International Observe the Moon Night is an event that encourages people to "look up" and enjoy our nearest neighbor. This year's InOMN is Saturday, October 12th.
Amateur astronomers have a love-hate relationship with the Moon. A few really do study it intensively, but lots of diehard skygazers dismiss its big, bright orb as an annoyance that makes it hard to see the stars.
The good news is that these two factions agree that the Moon can be a wonderful viewing target no matter what your level of experience or how well you're equipped to view the night sky. Whether seen by eye, through binoculars, or with a telescope, it's always worth a look.
If you've been looking for an excuse to do some Moonwatching, here it is: October 12th is "International Observe the Moon Night." It's the brainchild of several "Moon Units" within and related to NASA: the Lunar Reconnaissance Orbiter mission, Lunar Science Institute, Lunar and Planetary Institute, and Lunar Quest. Partnering with Astronomers Without Borders, these teams hope to rekindle public interest in observing and studying the Moon.
The plan is simple: go out and look on the 12th, when a lovely half-lit orb will be gliding across the southern half of the sky. Many organized activities are in the works; check out the event map to find one near you. As just one example, Gianluca Masi plans a live webcast of telescopic viewing (starting at 18:00 UT, or 2 p.m. EDT) using his Virtual Telescope Project.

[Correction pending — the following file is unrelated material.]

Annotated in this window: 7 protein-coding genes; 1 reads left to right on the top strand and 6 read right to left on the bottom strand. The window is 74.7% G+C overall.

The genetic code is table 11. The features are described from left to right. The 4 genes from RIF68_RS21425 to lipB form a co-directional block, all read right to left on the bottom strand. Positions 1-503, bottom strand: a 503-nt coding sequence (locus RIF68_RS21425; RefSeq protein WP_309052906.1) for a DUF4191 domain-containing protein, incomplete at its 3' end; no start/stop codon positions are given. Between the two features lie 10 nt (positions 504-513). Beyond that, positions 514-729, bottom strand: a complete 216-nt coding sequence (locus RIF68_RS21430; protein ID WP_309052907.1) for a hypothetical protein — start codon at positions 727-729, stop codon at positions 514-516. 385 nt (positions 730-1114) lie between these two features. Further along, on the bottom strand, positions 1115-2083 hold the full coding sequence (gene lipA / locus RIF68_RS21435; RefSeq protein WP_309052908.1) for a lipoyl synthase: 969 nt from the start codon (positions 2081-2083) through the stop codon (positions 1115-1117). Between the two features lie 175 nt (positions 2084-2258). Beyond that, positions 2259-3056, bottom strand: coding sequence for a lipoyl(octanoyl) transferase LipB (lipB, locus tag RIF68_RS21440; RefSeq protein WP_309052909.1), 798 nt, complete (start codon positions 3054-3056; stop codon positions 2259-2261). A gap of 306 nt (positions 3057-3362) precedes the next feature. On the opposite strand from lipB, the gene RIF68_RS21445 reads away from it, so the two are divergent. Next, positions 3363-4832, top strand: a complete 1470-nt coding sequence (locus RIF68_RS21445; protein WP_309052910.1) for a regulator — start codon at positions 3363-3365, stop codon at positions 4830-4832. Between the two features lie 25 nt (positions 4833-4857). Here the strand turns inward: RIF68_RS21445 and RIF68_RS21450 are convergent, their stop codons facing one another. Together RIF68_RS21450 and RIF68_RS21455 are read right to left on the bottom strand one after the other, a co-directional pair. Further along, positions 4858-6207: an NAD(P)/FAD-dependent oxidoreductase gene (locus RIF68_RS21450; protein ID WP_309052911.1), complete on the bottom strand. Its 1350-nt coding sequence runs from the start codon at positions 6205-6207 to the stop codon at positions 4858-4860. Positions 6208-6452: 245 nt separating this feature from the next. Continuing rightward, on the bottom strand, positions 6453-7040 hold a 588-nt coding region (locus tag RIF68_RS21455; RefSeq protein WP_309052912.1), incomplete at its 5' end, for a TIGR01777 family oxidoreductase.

Or make your own event. Head for a pedestrian hotspot in your town with a telescope in tow, and crowds will surely gather for a look through the eyepiece. (Trust me: no matter how bad your light pollution, the Moon is still an arresting sight when seen telescopically.)
Even if your scope-less, the organizers have pulled together lots of entertaining online content for various sources, such as a lunar-exploration timeline, a guided tour, and a call for Moon-inspired poetry. The event's portal at NASA's Goddard Space Flight Center is here.
If you've got the time and inclination to view the Moon multiple times in the coming weeks, I highly recommend Patrick Thibault's can't-miss Month of Moonwatching.